Sam Harris

Moderator: Brian

Re: Sam Harris

Postby 24HourNut » Thu Jun 03, 2010 2:24 pm

Brian wrote:
24HourNut wrote:I am sure there are many people who believe in organized religion that do good work, but that doesn't mean it isn't a negative or an obstacle enough times to warrant wishing it gone.


I'm certainly not saying that it's never an obstacle. What I'm saying is that science only conflicts with religion for a certain subset of people. Other people, though, incorporate religion (or at least, their perception of it) quite nicely into scientific inquiry. Einstein called physics an attempt to read the mind of God.

24HourNut wrote:People don't have to be consistent with their beliefs in order to properly identify religious delusion as a negative.


But if people aren't consistent with their beliefs, it's much less of a problem than Harris believes. If you can believe in an omnipotent creator of the universe, but still study the Big Bang, your religious beliefs almost become moot.


I disagree that science only conflicts with religion for a subset, if you want "conflict" to mean "negatively influenced by" and not just the typical or obvious conflict (which is what I was referring to). I don't want the head of scientific research, inquiry, or exploration to think like Sarah Palin - that the End of Times is coming as it should within his or her lifetime. I don't want stem cell research hindered because the person in charge thinks the cell clumps have souls. Whether it is studying the Big Bang or why humans behave the way they do, I don't want someone heading that study to believe a magical super daddy injected morals into people. Sure, there are situations where a mildly religious person is engaging in some meaningful scientific research as an assistant or something, so their child-like delusions are not getting in the way. But religion and all your beliefs do permeate your decisions, what you are willing to consider, what you want to consider, and believe. It influences everything, like a poison in your body so to speak. We don't need ignorant fools working on human sexuality projects that really think the Devil makes people gay and they will get punished after death.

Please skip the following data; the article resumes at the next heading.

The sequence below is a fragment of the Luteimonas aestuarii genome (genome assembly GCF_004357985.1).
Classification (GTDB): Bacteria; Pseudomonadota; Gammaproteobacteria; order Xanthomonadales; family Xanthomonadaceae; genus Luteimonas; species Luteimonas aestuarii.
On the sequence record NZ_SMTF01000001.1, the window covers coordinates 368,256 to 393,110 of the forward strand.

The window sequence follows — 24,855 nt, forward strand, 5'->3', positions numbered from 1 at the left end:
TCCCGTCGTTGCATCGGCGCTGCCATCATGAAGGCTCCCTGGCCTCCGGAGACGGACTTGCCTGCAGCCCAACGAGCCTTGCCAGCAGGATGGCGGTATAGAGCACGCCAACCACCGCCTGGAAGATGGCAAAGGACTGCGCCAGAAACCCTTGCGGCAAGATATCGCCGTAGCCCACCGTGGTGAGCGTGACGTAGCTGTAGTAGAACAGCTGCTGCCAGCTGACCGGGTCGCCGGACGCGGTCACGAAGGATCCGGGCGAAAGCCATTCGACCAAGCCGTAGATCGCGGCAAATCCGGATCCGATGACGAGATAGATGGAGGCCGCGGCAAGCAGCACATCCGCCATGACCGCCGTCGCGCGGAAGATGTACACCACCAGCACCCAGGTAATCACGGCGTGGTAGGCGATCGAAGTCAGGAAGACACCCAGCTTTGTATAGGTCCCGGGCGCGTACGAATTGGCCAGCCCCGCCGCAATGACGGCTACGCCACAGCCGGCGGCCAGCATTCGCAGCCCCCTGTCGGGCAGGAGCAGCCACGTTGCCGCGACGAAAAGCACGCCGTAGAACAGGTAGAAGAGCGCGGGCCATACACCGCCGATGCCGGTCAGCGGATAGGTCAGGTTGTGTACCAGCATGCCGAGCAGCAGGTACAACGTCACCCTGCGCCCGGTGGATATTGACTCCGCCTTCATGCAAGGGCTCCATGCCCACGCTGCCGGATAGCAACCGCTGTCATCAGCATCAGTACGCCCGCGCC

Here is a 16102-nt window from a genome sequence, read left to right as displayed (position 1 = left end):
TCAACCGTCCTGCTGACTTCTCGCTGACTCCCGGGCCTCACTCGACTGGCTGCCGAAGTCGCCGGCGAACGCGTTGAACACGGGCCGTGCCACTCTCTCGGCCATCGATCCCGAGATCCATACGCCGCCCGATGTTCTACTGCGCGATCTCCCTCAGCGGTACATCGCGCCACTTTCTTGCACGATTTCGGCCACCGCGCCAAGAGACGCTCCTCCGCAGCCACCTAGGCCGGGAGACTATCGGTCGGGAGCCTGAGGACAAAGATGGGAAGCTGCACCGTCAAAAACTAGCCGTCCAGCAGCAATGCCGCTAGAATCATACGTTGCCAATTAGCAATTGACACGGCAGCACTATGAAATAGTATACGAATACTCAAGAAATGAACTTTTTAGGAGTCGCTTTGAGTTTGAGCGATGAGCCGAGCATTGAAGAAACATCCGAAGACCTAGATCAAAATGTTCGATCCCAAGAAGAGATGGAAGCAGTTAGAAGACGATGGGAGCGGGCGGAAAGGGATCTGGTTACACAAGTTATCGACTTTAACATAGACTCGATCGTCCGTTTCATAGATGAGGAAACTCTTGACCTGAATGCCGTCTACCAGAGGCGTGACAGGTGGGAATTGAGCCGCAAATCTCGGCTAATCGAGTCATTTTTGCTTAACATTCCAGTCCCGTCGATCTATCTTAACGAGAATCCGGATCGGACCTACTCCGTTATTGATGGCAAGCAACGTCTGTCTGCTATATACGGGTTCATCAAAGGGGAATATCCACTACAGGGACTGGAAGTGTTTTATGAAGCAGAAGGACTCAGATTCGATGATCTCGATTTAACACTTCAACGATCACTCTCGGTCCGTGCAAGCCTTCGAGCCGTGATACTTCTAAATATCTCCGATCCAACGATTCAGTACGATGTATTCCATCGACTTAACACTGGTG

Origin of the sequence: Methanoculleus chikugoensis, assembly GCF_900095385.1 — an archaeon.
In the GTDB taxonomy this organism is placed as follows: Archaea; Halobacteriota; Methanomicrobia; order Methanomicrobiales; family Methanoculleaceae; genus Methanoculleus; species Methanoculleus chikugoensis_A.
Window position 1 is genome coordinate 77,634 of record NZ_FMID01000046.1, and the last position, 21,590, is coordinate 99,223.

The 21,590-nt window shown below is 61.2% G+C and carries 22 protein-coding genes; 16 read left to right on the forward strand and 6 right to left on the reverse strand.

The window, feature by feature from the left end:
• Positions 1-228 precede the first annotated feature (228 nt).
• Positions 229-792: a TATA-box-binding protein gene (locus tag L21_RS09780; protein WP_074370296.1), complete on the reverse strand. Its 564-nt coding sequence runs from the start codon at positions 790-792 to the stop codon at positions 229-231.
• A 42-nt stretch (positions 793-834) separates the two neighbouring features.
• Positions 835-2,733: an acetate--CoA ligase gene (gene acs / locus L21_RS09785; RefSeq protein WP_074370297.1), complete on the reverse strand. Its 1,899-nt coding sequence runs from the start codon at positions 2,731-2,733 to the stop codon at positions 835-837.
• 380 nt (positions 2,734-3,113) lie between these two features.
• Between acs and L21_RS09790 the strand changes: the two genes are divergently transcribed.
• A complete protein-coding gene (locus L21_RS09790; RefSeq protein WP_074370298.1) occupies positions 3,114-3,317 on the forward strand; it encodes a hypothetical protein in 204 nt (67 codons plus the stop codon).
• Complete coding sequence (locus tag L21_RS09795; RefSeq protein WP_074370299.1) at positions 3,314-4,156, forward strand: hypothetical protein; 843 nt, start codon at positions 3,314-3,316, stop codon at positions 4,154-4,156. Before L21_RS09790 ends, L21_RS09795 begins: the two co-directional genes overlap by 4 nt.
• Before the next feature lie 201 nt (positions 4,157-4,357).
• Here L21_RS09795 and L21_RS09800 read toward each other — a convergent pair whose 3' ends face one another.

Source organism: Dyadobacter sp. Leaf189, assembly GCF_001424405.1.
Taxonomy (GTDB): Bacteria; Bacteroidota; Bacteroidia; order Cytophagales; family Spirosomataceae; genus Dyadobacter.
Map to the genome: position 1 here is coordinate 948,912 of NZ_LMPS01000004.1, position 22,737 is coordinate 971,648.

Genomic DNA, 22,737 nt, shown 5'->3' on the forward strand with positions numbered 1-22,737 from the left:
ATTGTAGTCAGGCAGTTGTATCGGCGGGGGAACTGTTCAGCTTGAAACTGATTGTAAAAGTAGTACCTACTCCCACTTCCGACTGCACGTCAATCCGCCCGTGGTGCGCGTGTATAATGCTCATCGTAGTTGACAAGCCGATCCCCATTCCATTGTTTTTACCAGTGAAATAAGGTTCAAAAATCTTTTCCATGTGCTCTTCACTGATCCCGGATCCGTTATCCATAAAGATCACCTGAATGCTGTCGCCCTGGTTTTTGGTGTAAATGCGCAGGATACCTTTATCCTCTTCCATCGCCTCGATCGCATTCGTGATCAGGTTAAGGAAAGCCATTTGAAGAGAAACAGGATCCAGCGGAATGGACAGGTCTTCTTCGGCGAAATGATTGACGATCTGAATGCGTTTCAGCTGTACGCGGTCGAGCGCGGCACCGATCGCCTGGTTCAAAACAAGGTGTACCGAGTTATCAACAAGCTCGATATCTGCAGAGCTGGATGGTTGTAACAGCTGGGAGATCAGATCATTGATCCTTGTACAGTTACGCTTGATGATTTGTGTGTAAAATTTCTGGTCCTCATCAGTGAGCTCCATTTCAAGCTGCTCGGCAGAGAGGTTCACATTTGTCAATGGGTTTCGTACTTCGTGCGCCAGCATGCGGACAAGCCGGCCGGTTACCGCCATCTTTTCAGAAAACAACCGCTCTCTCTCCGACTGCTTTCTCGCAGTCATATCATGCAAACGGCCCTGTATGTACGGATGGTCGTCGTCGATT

Give the rational, mature scientists the grants and help. Not the ones who still think God doesn't want them to eat pork or have a beer. Please, there's already enough hindrance to progress ... we need to call out the moronic nature of organized religion and put an end to everything from senseless ignorance to senseless violence.
User avatar
24HourNut
Contributor
 
Posts: 751
Joined: Wed Feb 17, 2010 6:39 pm

Re: Sam Harris

Postby Brian » Thu Jun 03, 2010 2:43 pm

24HourNut wrote:
Brian wrote:
24HourNut wrote:I am sure there are many people who believe in organized religion that do good work, but that doesn't mean it isn't a negative or an obstacle enough times to warrant wishing it gone.


I'm certainly not saying that it's never an obstacle. What I'm saying is that science only conflicts with religion for a certain subset of people. Other people, though, incorporate religion (or at least, their perception of it) quite nicely into scientific inquiry. Einstein called physics an attempt to read the mind of God.

24HourNut wrote:People don't have to be consistent with their beliefs in order to properly identify religious delusion as a negative.


But if people aren't consistent with their beliefs, it's much less of a problem than Harris believes. If you can believe in an omnipotent creator of the universe, but still study the Big Bang, your religious beliefs almost become moot.